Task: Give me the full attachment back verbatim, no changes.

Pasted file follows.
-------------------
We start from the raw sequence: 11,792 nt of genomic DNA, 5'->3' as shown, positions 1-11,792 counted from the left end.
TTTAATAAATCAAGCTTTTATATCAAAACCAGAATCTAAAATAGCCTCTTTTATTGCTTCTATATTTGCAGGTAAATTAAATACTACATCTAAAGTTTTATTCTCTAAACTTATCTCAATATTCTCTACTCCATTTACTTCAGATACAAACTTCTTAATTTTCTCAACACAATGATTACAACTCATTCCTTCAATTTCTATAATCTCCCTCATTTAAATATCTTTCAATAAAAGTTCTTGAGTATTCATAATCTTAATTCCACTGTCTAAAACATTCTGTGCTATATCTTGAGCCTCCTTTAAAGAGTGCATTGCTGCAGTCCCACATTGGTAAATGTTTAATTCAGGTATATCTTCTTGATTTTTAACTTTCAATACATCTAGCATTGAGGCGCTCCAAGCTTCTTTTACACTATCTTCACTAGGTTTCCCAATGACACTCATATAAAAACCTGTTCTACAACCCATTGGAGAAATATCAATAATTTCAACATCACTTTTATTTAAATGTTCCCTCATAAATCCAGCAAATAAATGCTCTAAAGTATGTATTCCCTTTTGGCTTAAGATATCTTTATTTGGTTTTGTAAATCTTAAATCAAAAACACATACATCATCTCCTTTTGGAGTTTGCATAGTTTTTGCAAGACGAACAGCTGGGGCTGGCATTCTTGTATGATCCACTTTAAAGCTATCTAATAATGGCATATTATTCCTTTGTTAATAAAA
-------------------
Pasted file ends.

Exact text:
We start from the raw sequence: 11,792 nt of genomic DNA, 5'->3' as shown, positions 1-11,792 counted from the left end.
TTTAATAAATCAAGCTTTTATATCAAAACCAGAATCTAAAATAGCCTCTTTTATTGCTTCTATATTTGCAGGTAAATTAAATACTACATCTAAAGTTTTATTCTCTAAACTTATCTCAATATTCTCTACTCCATTTACTTCAGATACAAACTTCTTAATTTTCTCAACACAATGATTACAACTCATTCCTTCAATTTCTATAATCTCCCTCATTTAAATATCTTTCAATAAAAGTTCTTGAGTATTCATAATCTTAATTCCACTGTCTAAAACATTCTGTGCTATATCTTGAGCCTCCTTTAAAGAGTGCATTGCTGCAGTCCCACATTGGTAAATGTTTAATTCAGGTATATCTTCTTGATTTTTAACTTTCAATACATCTAGCATTGAGGCGCTCCAAGCTTCTTTTACACTATCTTCACTAGGTTTCCCAATGACACTCATATAAAAACCTGTTCTACAACCCATTGGAGAAATATCAATAATTTCAACATCACTTTTATTTAAATGTTCCCTCATAAATCCAGCAAATAAATGCTCTAAAGTATGTATTCCCTTTTGGCTTAAGATATCTTTATTTGGTTTTGTAAATCTTAAATCAAAAACACATACATCATCTCCTTTTGGAGTTTGCATAGTTTTTGCAAGACGAACAGCTGGGGCTGGCATTCTTGTATGATCCACTTTAAAGCTATCTAATAATGGCATATTATTCCTTTGTTAATAAAA